Thursday, 24 March 2011

Make the process your goal, not the outcome

Making the process the goal, rather than the outcome, seems like strange advice. Indeed in my last blog post I set myself the goal of running a half marathon in 2.5 hours or less. But what if I get injured before the race? What if I’m ill? Even if I don't run the race it doesn't mean there won't be another, or that my training will be wasted ...

Goals mostly focus on outcomes: winning business, running marathons in a certain time, achieving a certain outcome in a meeting, etc. But these goals rely on a host of external events: customers wanting to implement a solution when you have the staff available, being fit to run, or other people agreeing with your views. To a large degree we have little influence over these external factors.

What we do have control over is the process. The quality of our proposals, the amount of training we do, being open and fair in meetings. Focusing on the process is what really gives us the advantage. Yet when we are focused on the goal we can sometimes forget the importance of each of the tiny steps along the way. Managing time, creating opportunities, being thorough in preparation all add strength to whatever goal we are trying to achieve.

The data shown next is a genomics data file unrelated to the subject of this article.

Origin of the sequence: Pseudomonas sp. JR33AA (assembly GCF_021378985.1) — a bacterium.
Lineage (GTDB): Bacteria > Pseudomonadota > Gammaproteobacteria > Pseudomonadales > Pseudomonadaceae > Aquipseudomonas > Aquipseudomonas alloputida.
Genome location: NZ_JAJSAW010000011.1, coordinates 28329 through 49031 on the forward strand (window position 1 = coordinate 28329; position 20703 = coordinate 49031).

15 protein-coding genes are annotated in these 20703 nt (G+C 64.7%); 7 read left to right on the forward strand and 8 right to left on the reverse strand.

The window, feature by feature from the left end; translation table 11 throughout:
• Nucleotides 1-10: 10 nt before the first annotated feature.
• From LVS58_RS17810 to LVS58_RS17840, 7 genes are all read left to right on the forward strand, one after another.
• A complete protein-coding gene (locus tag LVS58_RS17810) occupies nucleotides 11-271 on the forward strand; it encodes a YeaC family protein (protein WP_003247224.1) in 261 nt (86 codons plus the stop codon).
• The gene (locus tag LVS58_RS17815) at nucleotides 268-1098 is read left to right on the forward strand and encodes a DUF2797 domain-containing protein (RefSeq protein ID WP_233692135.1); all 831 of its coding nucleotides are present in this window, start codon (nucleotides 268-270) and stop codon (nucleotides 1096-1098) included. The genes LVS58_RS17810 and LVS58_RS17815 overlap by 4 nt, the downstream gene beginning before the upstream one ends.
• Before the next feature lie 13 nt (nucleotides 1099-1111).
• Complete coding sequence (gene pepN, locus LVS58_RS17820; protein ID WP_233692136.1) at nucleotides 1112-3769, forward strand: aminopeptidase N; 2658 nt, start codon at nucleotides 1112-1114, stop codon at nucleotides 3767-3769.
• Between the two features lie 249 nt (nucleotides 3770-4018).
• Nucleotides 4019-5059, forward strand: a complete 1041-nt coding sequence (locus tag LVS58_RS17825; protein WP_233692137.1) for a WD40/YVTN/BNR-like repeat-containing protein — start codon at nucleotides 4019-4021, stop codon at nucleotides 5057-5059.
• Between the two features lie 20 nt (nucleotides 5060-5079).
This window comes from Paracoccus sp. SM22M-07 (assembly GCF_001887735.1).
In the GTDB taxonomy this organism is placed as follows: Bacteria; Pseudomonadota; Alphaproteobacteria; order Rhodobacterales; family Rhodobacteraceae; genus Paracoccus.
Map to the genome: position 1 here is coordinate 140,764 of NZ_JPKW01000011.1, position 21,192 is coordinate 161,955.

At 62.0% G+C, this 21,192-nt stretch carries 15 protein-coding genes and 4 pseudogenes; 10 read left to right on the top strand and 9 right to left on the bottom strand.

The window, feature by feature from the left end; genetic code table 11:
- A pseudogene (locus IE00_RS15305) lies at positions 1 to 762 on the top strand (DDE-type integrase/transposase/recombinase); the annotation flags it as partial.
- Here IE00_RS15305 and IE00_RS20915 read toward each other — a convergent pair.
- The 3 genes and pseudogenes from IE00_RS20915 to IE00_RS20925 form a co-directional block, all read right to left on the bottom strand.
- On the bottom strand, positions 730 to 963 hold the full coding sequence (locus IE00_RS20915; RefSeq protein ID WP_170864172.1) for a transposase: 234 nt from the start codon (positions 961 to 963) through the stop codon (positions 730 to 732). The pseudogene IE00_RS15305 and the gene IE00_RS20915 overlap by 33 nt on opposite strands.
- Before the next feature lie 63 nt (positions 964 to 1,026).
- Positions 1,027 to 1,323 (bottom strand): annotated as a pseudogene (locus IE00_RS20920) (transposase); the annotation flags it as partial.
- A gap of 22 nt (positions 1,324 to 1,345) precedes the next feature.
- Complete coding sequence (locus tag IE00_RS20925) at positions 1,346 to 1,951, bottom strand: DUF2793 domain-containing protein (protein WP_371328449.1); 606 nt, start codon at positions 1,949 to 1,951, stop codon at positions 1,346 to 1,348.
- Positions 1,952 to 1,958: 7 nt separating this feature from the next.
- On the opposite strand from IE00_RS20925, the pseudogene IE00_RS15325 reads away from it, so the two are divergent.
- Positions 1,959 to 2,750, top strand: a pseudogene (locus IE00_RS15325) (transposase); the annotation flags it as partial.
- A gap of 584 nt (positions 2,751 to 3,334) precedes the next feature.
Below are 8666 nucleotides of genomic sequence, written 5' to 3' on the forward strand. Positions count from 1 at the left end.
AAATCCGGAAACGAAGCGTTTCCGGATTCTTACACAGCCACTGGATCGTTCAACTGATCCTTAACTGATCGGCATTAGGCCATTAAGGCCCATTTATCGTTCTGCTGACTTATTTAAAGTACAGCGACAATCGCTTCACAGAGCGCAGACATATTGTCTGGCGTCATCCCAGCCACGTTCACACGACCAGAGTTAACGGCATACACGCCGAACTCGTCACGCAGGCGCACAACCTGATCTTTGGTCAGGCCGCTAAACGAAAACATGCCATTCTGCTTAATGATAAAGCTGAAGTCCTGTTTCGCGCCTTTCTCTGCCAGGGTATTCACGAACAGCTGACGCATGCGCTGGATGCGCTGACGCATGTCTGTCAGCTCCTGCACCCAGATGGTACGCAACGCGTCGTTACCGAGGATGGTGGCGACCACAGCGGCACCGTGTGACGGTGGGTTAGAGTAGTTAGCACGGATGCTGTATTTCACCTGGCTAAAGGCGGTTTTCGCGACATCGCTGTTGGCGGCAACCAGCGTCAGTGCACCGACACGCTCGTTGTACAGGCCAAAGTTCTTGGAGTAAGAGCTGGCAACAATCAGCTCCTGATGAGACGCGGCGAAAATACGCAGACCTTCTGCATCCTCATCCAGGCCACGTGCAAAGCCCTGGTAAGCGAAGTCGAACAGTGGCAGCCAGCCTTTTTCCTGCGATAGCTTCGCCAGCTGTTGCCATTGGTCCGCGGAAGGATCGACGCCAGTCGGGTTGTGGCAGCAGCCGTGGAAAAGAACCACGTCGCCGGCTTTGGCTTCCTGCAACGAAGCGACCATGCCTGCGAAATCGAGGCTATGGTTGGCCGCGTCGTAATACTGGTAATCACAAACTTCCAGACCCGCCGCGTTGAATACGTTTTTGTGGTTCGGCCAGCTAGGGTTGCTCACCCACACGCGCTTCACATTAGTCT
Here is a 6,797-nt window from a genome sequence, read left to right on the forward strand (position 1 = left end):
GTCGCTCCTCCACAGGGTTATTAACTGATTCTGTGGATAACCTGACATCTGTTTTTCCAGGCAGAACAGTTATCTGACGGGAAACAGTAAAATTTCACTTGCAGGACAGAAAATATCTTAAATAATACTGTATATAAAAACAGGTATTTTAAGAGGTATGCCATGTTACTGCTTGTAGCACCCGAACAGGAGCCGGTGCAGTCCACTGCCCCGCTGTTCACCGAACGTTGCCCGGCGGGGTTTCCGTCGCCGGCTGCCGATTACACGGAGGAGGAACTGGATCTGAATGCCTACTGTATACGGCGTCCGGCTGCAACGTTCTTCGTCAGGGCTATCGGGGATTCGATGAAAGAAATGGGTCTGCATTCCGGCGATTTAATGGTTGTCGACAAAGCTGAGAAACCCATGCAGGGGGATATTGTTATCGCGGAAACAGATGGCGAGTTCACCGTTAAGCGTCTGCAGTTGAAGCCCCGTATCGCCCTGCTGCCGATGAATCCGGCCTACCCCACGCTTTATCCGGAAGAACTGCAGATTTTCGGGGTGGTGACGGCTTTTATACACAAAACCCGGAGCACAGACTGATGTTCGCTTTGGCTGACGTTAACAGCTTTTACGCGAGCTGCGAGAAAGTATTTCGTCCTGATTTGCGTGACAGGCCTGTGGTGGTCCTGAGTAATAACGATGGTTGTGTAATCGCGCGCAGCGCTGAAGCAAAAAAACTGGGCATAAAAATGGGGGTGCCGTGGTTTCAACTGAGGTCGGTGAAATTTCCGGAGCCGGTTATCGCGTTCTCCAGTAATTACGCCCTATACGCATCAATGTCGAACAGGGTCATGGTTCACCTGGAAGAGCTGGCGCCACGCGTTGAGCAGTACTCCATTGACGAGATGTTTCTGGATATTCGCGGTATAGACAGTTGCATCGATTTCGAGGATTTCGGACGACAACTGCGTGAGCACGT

Gretchen Rubin in her wonderful Happiness Project blog has written some wise words about paradoxes. Sometimes to achieve the outcome, we have to focus on the process and forget about the goal.

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